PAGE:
As different characters encounter similar spaces (parks, pavements, parlours) we get a sense of a collective loneliness, made all the more apparent by the life that streams the streets “like the pulse of a perfect heart”, and the sounds of the city against the relentless “leaden” chimes of Big Ben, a reminder of mortality.

 “It was precisely twelve o’clock; twelve by Big Ben; whose stroke was wafted over the northern part of London; blent with that of other clocks, mixed in a thin ethereal way with the clouds and wisps of smoke, and died up there among the seagulls”

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Meanwhile, Clarissa Dalloway’s emptiness seems explicitly tied to her house and its contents. In fact, the first impression given to us of her home is that it is “cool as a vault”; the simile suggests the protection and preservation of something dead. Clarissa’s movement though the house is equally illuminating.

“…she went upstairs, paused at the window, came to the bathroom. There was the green linoleum and a tap dripping. There was an emptiness about the heart of life; an attic room.”

Like Emma, Clarissa uses shopping as a way to address an absence. The thematic significance of this is clear; the novel’s famous opening line, “Mrs Dalloway said she would buy the flowers herself” leads the reader on a shopping trip that places more focus on the journey than it does the action of shopping. Seen in direct contrast, shopping appears to be a way to leave the house- the vault- for an ‘outsiders’ experience of life.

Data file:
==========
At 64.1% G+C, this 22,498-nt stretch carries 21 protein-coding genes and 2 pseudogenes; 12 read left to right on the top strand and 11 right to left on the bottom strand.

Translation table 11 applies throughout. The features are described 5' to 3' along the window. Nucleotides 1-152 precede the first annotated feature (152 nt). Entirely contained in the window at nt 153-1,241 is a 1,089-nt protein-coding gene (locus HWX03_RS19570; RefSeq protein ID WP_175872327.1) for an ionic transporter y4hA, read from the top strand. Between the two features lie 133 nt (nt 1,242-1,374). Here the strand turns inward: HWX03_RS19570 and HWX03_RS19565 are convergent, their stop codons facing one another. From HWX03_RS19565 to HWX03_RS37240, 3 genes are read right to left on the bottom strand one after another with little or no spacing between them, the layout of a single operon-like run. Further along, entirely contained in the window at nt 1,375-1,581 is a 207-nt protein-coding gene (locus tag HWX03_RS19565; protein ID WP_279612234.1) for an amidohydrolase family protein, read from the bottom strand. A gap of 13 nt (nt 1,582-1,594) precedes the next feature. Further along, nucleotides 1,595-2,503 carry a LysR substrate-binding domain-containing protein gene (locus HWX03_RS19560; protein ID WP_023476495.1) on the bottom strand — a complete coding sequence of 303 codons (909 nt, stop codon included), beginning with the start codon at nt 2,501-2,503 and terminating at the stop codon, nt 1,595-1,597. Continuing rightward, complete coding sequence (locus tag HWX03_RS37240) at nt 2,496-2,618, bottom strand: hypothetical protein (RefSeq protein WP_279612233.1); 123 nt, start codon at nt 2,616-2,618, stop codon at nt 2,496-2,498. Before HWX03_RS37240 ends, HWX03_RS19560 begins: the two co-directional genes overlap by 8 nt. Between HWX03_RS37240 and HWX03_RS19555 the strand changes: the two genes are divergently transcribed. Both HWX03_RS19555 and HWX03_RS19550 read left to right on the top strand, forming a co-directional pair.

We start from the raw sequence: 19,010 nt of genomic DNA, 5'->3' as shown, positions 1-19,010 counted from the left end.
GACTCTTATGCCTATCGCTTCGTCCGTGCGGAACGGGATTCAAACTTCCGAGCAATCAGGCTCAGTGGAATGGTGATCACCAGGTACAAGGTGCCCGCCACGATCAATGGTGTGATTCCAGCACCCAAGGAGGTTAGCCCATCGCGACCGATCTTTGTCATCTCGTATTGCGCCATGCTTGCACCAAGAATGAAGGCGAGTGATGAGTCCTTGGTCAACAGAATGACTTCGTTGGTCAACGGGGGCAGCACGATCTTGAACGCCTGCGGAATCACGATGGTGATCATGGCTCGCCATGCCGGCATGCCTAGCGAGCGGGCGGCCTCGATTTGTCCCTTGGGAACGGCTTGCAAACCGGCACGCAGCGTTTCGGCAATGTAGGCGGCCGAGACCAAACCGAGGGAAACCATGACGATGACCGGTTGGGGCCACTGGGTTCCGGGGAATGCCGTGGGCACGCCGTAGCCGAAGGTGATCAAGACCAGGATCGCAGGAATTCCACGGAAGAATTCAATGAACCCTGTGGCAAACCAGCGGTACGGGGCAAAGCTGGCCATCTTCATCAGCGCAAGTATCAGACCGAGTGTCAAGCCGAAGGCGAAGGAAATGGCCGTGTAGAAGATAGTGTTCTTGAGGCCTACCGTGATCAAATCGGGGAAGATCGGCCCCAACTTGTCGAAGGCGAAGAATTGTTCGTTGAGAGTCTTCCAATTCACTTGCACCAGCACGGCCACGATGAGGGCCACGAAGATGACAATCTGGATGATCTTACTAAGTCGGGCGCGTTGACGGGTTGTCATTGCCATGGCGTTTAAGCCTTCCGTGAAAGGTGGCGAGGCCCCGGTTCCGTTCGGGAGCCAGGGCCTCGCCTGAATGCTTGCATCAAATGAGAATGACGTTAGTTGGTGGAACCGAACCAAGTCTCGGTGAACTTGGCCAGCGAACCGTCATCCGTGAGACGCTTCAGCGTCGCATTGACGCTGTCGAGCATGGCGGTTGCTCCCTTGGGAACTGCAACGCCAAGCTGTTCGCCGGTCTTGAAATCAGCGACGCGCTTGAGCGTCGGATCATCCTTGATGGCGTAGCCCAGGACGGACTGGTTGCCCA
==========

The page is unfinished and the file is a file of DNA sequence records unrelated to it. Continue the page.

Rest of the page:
“In people’s eyes, in the swing, tramp, and trudge; in the bellow and the uproar; the carriages, motor cars, omnibuses, vans, sandwich men shuffling and swinging; brass bands; barrel organs; in the triumph and the jingle and the strange high singing of some aeroplane overhead was what she loved; life; London; this moment of June.”

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Going to market – Spain (Pic: Own)

Dreams, Delusions and the Marketplace

Here we see shopping as a diversion, a distraction, but also a device to explore an interior journey and to access a kind of removed ‘dream space’.

“But what was she dreaming as she looked into Hatchards’ shop window? What was she trying to recover? What image of white dawn in the country, as she read in the book spread open:

‘Fear no more the heat o’ the sun

Nor the furious winter’s rages.’”

The link between dreaming and shopping in both Clarissa Dalloway and Emma Bovary is interesting, as it serves to highlight the differences between them. For Emma, shopping for furniture and finery is a route to the “immense land of joys and passions” she believes is only just out of reach. Through the above quote from Shakespeare’s Cymbeline read by Clarissa, we could argue that Mrs Dalloway is seeking the opposite, that shopping is an empty space. Are extremities of emotion – the “heat o’ the sun” and “the furious winter’s rages” exactly what she is trying to control?

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“Mrs Dalloway said she would buy the flowers herself” (Pic: Own)